Rome metro evacuated as powerful earthquakes rock Italy

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Italian military stand guard by Rome's Republic subway station after it was closed to the public for controls on January 18, 2017 following an earthquake that hit central Italy. Three earthquakes hit central Italy on january 18 in a seismic triple-punch that brought fresh terror to a snowbound mountainous area still reeling from deadly quakes last year. The epicentres were all close to the town of Amatrice, where nearly 300 people died in an earthquake in August. There were no reports of casualties in the three hours after Wednesday's first shock struck at 10:25 am (0925 GMT). / AFP / TIZIANA FABI (Photo credit should read TIZIANA FABI/AFP/Getty Images)

ROME–The metro system and some schools in Italy’s capital, Rome, were being evacuated Wednesday following a series of powerful earthquakes that struck the heart of the country.

An initial 5.3-magnitude quake hit central Italy 7 kilometers (4.3 miles) west-northwest of Amatrice, a town devastated by powerful temblors last year, the US Geological Survey (USGS) reported.

While the epicenter was 90 kilometers northeast of Rome, the quake was felt strongly in the capital, sending people running from buildings in a panic.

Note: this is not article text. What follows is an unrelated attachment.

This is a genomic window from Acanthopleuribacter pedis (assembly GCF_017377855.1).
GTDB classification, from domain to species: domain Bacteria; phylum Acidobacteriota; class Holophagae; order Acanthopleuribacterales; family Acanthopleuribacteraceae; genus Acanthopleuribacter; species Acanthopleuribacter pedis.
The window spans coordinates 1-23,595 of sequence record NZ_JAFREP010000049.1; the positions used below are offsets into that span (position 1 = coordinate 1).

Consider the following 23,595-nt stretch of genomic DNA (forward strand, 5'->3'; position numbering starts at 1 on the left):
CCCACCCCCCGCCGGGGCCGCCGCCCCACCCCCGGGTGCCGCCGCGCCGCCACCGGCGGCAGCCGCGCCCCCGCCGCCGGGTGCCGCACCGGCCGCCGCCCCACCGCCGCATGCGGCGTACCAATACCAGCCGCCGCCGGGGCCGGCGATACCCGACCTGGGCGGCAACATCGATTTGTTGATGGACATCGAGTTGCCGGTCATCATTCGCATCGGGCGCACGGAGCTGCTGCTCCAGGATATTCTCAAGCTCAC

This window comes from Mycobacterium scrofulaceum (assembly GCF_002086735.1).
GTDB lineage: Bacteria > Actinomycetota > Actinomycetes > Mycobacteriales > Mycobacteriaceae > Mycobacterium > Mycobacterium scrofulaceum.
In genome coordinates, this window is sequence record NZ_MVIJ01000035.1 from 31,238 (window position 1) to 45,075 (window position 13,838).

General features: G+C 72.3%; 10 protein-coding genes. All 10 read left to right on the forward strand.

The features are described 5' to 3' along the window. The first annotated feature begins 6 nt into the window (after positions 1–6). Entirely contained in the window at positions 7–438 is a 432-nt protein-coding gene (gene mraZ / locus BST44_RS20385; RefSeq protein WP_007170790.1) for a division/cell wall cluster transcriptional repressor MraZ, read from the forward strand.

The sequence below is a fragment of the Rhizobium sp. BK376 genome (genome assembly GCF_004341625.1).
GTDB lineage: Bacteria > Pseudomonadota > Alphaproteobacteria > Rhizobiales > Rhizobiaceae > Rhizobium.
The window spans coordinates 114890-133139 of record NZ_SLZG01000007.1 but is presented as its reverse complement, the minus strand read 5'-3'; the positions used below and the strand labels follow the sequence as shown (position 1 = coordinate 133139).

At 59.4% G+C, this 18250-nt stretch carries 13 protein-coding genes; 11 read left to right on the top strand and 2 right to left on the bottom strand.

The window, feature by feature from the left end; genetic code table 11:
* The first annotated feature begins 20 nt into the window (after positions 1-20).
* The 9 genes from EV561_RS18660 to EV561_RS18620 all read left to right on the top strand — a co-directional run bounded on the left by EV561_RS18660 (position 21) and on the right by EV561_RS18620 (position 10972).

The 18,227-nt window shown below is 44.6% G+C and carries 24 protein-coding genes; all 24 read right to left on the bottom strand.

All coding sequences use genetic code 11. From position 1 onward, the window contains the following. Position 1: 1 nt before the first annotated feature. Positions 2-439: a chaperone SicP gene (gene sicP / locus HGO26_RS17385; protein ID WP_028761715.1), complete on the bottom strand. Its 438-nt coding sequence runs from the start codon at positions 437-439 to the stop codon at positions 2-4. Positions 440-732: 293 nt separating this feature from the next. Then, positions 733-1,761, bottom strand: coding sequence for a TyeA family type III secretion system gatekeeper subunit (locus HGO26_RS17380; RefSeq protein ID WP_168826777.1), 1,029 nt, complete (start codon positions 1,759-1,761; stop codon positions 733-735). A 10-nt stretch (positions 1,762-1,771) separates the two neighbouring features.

It struck at 10:25 am (4:25 am ET) at a shallow depth of 10 kilometers and has been followed by six aftershocks in the same area, including one as strong as 5.7, the USGS reported.

There are no immediate reports of casualties or damage but firefighters told CNN that heavy snow blocking roads has hampered their initial assessment.

Around 850 firefighters are engaged but there have been no requests for rescues so far, the Italian Fire Department said in a Twitter post.

Disaster authorities in Rome said they had been inundated with hundreds of calls from the city.

Officials have begun looking for cracks and damage to structures in the city, many of them ancient and vulnerable from previous tremors.

Nearly 300 people were killed in central Italy in an August quake and a series of aftershocks that reduced much of Amatrice’s center to rubble.

Another series of quakes hit the region in October, but the impact was small as most people had evacuated from the previous tremors.